Yet, evidence is unmistakable that immigrants streamed into Sweden to take advantage of taxpayer-funded financial benefits that are not available in the war-torn, economically depressed zones whence immigrants originate. Sadly, in too many cases these immigrants exhibited little interest in assimilating peaceably, and instead attacked their economic benefactors.
Long-time residents and visitors to Sweden understand that welcoming numerous immigrants who despise secular society and reject Swedish cultural norms entails profound risks.
Do Swedes really wish to inhabit a globalist world, where artificial borders unfairly deny fair access to Sweden to fellow world citizens living in economically depressed or politically challenging conditions? Are Swedes required to welcome and subsidize all immigrants, even those who may despise secular government, and local mores?
As challenging as Sweden’s immigration problems are in September 2018, they seem to be symptoms of deeper concerns. Sending all unvetted immigrants back to their countries of origin would still leave Swedish workers as cogs in a globalist wheel of misfortune, where their wages may be crushed by cheaper human or machine alternatives.
Regulated Nationalism or Unregulated Globalism?
For 30 years, from 1989 to the present, the Swedish people have been in thrall to elites who tirelessly sell virtues of “globalism.”
Considering who may actually benefit from submitting to globalist impulses, American observers need to understand that Sweden’s economy is remarkably different from ours: Sweden’s businesses are much more dependent on foreign customers. For example, in 2016, exports from Sweden were $228 billion. This figure is equal in size to the internal Swedish market for household goods and services (consumption). In contrast, American exports of $2,296 billion were just 17% of household consumption during 2016. Without export sales, many Swedish companies would experience substantial economic losses. Whereas, American companies, even now, can still thrive catering primarily to our large, vibrant home market.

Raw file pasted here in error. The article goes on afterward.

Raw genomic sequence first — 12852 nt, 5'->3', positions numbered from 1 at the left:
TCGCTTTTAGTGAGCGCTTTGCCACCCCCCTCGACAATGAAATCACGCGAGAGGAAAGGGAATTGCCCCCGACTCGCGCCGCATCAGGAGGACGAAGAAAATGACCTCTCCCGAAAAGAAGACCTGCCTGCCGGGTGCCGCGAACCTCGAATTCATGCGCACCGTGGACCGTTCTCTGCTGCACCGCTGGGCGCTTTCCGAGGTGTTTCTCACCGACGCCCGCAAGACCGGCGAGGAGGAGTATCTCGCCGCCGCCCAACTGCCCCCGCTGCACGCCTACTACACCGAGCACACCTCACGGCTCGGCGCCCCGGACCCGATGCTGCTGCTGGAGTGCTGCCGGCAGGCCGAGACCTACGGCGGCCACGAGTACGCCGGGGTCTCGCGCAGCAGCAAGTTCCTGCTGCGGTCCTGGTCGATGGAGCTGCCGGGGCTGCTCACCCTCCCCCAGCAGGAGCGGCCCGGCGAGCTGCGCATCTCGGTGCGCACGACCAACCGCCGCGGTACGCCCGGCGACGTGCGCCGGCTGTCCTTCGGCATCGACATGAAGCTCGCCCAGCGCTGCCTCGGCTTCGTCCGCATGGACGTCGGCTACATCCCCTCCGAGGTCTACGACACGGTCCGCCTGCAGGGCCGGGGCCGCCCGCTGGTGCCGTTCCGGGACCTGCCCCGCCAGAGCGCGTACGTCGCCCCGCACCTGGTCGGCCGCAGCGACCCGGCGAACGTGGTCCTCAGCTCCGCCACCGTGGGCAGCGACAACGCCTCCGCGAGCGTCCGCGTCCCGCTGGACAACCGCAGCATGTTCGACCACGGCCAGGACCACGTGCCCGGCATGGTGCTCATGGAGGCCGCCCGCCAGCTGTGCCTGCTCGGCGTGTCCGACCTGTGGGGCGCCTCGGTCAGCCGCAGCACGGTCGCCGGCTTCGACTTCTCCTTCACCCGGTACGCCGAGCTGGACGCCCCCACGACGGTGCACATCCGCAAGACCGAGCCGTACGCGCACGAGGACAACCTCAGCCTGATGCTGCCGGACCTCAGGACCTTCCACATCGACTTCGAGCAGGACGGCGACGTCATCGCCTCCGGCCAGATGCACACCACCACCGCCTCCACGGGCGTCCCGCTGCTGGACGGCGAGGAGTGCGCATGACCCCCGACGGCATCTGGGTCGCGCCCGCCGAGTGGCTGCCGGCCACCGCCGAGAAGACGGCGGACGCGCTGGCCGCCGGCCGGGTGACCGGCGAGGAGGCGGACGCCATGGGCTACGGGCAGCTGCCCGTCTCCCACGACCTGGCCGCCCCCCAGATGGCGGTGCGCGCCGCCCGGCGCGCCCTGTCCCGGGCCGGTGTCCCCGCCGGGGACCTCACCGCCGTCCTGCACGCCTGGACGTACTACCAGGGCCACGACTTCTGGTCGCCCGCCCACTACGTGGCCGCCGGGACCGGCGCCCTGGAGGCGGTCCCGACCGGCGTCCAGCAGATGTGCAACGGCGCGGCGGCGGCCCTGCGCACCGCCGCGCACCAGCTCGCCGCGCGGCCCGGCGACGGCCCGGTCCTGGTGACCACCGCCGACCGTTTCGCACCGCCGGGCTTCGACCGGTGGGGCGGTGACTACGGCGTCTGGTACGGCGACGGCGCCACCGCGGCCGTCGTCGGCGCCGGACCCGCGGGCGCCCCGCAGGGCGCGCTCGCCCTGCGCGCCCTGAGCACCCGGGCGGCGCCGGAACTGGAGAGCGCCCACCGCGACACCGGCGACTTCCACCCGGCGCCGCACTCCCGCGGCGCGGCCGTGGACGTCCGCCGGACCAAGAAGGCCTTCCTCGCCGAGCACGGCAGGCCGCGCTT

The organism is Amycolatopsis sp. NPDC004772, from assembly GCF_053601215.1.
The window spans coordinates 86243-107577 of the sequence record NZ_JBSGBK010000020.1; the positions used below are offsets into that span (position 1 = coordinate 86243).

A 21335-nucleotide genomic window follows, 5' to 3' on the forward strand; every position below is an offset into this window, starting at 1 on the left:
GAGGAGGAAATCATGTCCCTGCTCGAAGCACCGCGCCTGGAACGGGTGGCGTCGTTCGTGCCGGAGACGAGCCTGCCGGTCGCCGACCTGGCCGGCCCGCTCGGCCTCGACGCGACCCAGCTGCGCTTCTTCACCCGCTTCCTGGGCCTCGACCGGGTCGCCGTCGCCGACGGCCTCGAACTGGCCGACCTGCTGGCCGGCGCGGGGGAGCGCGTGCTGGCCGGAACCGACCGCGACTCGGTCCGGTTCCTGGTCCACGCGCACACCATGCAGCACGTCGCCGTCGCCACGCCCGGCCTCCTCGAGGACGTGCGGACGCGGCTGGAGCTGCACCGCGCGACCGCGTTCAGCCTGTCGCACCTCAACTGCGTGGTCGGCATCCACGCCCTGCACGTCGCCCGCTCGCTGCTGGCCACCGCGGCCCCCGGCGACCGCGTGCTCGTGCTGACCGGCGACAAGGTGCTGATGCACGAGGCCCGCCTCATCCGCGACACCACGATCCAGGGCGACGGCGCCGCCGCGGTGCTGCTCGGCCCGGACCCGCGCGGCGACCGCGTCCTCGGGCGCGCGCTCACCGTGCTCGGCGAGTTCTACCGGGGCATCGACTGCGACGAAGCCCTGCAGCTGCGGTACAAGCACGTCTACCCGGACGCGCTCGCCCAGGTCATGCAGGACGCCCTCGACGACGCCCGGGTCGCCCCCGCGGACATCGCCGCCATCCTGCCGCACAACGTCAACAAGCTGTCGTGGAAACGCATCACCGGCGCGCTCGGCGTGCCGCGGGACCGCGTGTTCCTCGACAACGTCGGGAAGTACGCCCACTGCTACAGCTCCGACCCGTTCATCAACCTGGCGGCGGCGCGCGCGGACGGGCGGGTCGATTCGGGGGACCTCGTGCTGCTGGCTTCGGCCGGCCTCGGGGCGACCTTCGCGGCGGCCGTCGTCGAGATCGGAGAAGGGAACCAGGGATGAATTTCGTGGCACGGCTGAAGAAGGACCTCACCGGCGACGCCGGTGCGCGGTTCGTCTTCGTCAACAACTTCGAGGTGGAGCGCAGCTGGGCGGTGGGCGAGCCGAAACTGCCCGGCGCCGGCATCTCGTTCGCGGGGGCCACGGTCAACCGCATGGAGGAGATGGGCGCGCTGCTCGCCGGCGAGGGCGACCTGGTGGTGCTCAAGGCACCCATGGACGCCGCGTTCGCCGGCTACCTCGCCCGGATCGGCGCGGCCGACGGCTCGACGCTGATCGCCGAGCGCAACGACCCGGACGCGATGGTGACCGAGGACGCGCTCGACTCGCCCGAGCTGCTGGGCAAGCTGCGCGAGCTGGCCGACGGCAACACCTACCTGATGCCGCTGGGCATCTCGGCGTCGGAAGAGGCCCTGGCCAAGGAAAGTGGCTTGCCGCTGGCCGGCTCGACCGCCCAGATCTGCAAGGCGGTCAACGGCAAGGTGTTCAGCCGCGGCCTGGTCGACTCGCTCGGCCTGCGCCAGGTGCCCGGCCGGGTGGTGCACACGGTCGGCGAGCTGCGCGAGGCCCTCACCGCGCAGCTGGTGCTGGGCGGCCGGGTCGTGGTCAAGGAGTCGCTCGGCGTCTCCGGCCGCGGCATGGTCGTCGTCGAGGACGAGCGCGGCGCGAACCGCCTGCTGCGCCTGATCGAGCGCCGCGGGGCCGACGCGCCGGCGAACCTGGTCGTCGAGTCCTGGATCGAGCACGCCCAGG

So, it is easy to understand why Swedish politicians would embrace globalism, thinking that doing so might help Swedish multinational companies and their employees to promote export sales. And yes, large corporations there have indeed thrived – many Swedish-branded products sell across the world, and some private sector employees earn incomes that allow families to live well, even to save.
Academics, think-tankers, and writers in Sweden also have flourished while promoting unregulated globalism. But the people who have suffered are those in the private sector whose jobs and incomes stand ever more at risk. Despite abundant evidence that globalist policies failed to lift wages for private sector workers in richer nations, Swedish voters, until now, continue to elect pro-globalist governments, and in so doing exhibit classic signs of “Stockholm Syndrome,” a condition that Merriam Webster’s dictionary defines as “the psychological tendency of a hostage to bond with, identify with, or sympathize with his or her captor.”
Will Swedish voters escape their captors and chart a new, more productive course for Sweden’s workers and entrepreneurs?
Will Sweden become safe again?
Soon, the world shall see.
Thanks again to the American Thinker